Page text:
After five years of kicking the can down the road, the 112th United States Congress has agreed on the provisions of the FAA Modernization and Safety Improvement Act of 2012, the bill we know as the FAA Reauthorization Bill. Through our efforts and the support of our congressional allies-Senators Boxer, Snowe, and Schumer and Congressman Mike Thompson -- the bill contains 90 percent of the Airline Passenger Bill of Rights.
After a Joint House-Senate Conference Committee meeting on January 31, both chambers passed consideration resolutions. The House passed the bill on Friday, February 3, and the Senate vote for passage followed on Monday, February 6.
In an impossibly polarized Washington political environment, our achievement is almost unparalleled. From a time five years ago, when airlines were treating us like crates of mangoes, we have secured a comprehensive set of airline passenger protections, codified in the laws of this nation.
Unfortunately, the three-hour limitation for tarmac delays was not included in the legislation. We and our congressional champions lost that battle. Senator Boxer, in the Senate meeting where they agreed to sign the bill, described her frustration with that loss, along with her gratitude that every other passenger protection was included.
So what was the final result? Our goals are well-established, so let's look at how the bill addresses those provisions.
Let's talk about the Three-Hour Tarmac Rule. Two weekends ago, we mounted a last-ditch campaign to pressure congress to include the rule. As a direct result of our efforts, Sen. Boxer went to the Senate Committee on Commerce, Science, and Transportation, seeking an amendment to restore the three-hour provision. Unfortunately, that effort was not successful; however, Congress has clearly seen the need for a time limit. The Secretary of Transportation will determine the definition of "excessive delay." The DOT Three-Hour Tarmac Delay Rule remains in effect. The bottom line is that Congress finally heard us. They validated both the need for tarmac delay plans and for time limits on the airlines' ability to imprison us on the ramp.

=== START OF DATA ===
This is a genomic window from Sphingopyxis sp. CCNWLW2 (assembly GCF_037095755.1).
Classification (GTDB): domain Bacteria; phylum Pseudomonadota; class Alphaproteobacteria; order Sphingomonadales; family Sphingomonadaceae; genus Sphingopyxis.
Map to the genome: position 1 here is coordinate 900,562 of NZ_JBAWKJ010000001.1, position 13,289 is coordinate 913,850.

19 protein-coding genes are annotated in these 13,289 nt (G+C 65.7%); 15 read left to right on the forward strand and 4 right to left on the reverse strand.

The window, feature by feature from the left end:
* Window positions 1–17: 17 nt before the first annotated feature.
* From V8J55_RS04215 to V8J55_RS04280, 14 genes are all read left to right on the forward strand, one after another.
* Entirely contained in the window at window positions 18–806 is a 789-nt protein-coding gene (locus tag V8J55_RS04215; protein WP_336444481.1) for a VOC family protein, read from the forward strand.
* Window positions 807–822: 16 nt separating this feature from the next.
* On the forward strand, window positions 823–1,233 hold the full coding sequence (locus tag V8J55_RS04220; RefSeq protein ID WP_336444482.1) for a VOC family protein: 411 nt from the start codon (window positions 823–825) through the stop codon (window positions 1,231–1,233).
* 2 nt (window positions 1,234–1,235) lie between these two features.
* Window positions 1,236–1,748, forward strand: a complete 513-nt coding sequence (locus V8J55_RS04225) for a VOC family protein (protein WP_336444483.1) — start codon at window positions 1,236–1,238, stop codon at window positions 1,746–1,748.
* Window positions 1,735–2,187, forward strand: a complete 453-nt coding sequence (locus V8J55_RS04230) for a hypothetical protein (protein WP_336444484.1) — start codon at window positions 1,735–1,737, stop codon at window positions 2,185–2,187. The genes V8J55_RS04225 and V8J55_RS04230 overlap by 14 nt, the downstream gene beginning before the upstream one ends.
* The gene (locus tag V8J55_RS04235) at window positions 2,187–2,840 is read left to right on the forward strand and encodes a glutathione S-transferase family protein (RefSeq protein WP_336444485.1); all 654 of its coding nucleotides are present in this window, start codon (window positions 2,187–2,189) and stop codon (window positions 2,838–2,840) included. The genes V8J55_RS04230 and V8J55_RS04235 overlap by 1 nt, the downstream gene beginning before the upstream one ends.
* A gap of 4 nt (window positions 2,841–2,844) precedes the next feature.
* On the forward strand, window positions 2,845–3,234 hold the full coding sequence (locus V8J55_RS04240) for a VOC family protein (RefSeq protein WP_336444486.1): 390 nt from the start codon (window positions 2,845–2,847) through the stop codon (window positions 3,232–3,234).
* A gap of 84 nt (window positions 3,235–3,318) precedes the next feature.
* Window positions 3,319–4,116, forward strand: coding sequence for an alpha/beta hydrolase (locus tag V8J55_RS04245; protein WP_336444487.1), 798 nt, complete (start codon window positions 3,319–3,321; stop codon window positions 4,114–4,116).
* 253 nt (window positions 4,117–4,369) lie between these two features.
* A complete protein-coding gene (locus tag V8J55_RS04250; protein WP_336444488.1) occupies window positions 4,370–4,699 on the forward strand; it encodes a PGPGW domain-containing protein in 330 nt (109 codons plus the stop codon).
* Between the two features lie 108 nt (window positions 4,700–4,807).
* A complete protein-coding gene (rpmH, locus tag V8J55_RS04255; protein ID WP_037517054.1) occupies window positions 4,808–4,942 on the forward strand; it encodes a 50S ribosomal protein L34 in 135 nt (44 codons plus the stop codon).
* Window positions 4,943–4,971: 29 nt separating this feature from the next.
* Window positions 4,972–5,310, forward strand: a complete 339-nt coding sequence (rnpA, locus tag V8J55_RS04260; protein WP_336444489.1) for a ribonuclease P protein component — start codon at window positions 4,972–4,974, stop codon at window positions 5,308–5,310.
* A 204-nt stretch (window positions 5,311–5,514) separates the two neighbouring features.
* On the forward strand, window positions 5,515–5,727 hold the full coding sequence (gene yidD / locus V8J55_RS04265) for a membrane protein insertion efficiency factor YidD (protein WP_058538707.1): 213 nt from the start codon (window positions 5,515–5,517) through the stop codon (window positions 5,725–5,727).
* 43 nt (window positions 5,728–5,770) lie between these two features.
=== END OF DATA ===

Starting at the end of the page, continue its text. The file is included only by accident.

Another key victory is the requirement for airports to maintain contingency plans in the same manner as the airlines. Many long tarmac strandings occur during extreme weather conditions. FlyersRights has long insisted that those events demonstrate, time and again, the overriding need for comprehensive planning to address massive diversion problems. This key provision will, for the first time, promote the kind of communication, coordination, and cooperation between the many players in our air travel system that provide the only solution to this complex problem.
Several other Bill provisions actually improve on the DOT rules. The DOT rules said that airlines must provide access to food, water, and medical treatment after two hours on the ramp. Congress changed that two-hour restriction to "always." Airlines will finally be forced to schedule realistically, so that the morning and evening rush hours will not lead to continuing delay problems.
Also, DOT will create an Advisory Committee for Aviation Consumer Protection, one member from each group listed in the table. Frankly, as the most vocal advocate for airline passenger rights for the last five years, I truly believe that I am the person who should fill the single consumer advocacy position on the committee.
FlyersRights remains committed to airline passenger issues, and will continue to fight for needed passenger protections and for a truly effective, safe, constitutional, and consistently-applied airline security system.
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